On behalf of the Kosovar authorities, we would like to thank the mission team, led by Ms. Eble, for their constructive engagement and productive discussions during the Article IV mission in Pristina. We also express our appreciation for the helpful assessment of the Kosovar economy, the policy findings, and recommendations reflected in their in-depth reports. The authorities broadly agree with staff’s assessment and look forward to continued close dialogue and cooperation with the Fund.
Kosovo has made significant progress in recent years, including under recent Fund arrangements, in preserving fiscal discipline and maintaining low debt levels, strengthening the health and resilience of the financial sector, and moving forward with the structural reform agenda. However, the low labor participation rate and high unemployment rate, specifically among women and youth, and structural impediments to growth and investment continue to weigh on long-term growth prospects. The multi-party coalition government formed in September is committed to accelerating the implementation of structural reforms with the aim of expediting the process of income and institutional convergence with the European Union (EU), as well as moving from a growth model driven by remittances and consumption to one driven by investment and the tradable sector. In this vein, key objectives of the government’s policy strategy include safeguarding fiscal and financial stability while strengthening the rule of law, fighting corruption, enhancing the business and investment environments, and creating the conditions conducive to private sector-led growth.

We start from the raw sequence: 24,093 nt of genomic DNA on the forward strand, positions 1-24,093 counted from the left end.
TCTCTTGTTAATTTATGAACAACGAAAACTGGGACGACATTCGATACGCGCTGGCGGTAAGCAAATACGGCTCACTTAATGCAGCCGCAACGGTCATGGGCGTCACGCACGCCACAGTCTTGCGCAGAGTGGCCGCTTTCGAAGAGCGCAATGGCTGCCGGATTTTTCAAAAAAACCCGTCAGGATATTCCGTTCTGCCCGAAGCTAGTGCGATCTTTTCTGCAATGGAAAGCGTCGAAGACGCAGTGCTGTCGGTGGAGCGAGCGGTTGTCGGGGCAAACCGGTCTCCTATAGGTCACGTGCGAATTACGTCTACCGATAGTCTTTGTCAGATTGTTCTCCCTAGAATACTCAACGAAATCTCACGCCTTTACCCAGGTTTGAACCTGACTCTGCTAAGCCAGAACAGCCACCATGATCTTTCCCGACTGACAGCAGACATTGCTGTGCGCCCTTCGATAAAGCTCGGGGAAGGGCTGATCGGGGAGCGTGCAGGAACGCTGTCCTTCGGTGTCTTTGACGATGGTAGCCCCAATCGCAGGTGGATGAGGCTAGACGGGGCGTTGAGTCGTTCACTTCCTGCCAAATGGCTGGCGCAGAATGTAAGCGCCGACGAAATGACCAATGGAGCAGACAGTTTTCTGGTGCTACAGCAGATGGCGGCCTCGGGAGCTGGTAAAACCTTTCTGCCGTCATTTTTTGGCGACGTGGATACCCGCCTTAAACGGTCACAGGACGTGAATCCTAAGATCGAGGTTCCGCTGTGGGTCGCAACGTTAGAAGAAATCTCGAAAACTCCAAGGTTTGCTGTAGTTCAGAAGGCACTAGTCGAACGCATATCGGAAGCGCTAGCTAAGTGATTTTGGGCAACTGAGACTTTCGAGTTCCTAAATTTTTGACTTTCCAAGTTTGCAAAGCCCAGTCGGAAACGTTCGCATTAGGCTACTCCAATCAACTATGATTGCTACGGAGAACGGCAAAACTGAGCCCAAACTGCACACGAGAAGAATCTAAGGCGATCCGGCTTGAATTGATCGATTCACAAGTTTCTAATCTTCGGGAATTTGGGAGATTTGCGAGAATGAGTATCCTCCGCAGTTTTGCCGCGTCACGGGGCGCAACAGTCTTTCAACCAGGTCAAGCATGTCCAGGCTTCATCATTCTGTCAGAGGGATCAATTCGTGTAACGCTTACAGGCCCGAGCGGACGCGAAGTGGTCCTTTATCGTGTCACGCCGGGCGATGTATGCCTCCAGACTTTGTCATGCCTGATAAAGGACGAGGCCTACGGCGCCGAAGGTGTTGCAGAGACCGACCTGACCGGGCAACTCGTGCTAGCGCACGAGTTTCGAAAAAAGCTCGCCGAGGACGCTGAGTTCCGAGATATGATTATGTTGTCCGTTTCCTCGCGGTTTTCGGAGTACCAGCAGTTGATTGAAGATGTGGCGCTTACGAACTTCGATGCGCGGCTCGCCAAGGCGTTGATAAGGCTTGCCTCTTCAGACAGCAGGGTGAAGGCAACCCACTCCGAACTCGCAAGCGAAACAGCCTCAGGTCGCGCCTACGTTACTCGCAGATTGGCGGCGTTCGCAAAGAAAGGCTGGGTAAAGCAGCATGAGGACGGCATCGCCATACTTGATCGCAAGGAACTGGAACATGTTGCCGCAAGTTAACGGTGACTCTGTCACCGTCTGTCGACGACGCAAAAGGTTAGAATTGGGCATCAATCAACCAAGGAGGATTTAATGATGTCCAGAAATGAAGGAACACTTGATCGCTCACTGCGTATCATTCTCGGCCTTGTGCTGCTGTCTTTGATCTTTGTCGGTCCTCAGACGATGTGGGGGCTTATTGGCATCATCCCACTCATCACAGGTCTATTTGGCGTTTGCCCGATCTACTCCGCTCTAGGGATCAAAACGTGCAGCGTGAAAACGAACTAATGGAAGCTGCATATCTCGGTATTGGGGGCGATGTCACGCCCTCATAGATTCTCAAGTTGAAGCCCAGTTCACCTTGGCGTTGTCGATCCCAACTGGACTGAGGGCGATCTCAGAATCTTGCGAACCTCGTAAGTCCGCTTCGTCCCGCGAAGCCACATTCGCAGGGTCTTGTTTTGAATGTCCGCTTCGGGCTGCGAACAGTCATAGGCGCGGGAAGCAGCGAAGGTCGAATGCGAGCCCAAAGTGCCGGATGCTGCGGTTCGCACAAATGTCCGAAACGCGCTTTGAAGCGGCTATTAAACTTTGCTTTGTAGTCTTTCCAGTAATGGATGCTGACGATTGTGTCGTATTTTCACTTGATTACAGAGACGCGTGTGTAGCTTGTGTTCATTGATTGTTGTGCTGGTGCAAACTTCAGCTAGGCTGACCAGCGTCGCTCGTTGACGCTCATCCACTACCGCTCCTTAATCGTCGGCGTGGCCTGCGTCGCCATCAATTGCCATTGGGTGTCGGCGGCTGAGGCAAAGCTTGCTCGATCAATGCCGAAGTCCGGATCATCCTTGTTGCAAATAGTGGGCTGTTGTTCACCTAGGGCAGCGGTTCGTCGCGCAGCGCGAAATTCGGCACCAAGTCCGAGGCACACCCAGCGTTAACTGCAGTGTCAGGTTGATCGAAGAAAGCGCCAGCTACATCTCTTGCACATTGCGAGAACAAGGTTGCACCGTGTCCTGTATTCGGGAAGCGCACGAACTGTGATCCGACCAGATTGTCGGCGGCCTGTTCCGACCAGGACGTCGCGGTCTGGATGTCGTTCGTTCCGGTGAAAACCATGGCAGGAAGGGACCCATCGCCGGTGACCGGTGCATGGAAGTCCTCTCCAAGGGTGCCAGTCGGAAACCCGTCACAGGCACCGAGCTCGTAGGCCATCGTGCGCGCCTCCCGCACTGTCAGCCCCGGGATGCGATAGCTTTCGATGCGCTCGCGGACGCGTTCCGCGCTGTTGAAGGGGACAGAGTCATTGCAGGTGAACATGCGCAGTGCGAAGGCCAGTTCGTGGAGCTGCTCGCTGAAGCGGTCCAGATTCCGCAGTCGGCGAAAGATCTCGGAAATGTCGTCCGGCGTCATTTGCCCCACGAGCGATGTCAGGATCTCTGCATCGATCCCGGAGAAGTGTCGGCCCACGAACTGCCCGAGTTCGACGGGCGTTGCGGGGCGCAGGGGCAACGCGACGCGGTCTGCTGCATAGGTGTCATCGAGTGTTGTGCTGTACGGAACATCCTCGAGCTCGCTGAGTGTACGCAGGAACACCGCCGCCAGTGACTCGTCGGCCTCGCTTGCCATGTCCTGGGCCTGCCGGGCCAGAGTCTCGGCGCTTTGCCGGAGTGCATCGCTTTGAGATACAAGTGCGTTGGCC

Recent economic developments and outlook
Kosovo continues to enjoy the highest economic growth in the region. Initial estimates indicate that GDP growth reached 4.3 percent in 2017, higher than projected by staff and the authorities, driven primarily by investment and supported by consumption, remittances, and a steady recovery in exports. Stronger Euro Area growth and a broad-based surge in the production of tradable goods and services are stimulating export growth, albeit from a small base. Average inflation increased to 1.5 percent in 2017 on the back of a surge in prices for fuel, tobacco, food products, and household items, while the core inflation is projected to remain subdued due to falling input prices and consolidation in the retail sector.
The authorities are more optimistic than staff on the outlook assuming the current pace of reforms. They expect growth to reach 4.6 percent of GDP this year and increase to 4.9 percent and 5.3 percent of GDP in 2019 and 2020 respectively, fueled by stronger investment and export growth as donor-financed capital projects and measures to improve competitiveness begin to bear fruit. The current account deficit (CAD) remains elevated at 8.8 percent of GDP, financed by non-debt creating capital inflows, including remittances and net foreign direct investment.
The CAD is expected to hover around 9 percent of GDP in the medium-term as the increase in demand for imported capital goods, driven by the scaling up of capital investment, will weigh out the positive contribution of exports of goods and services.
While the authorities concur that risks to the outlook are balanced, they point out important upside risks to the baseline scenario. The recently signed contract with a private investor to build a 500-megawatt thermal power plant “Kosova e Re” (an investment valued at approximately 20 percent of GDP) could boost Kosovo’s growth by up to 2 percent of GDP in the medium-term. At the same time, the reforms being implemented to attract more private sector foreign and domestic investments and mobilize large international financial institution (IFI) financing for key capital projects could provide an important impetus to growth going forward.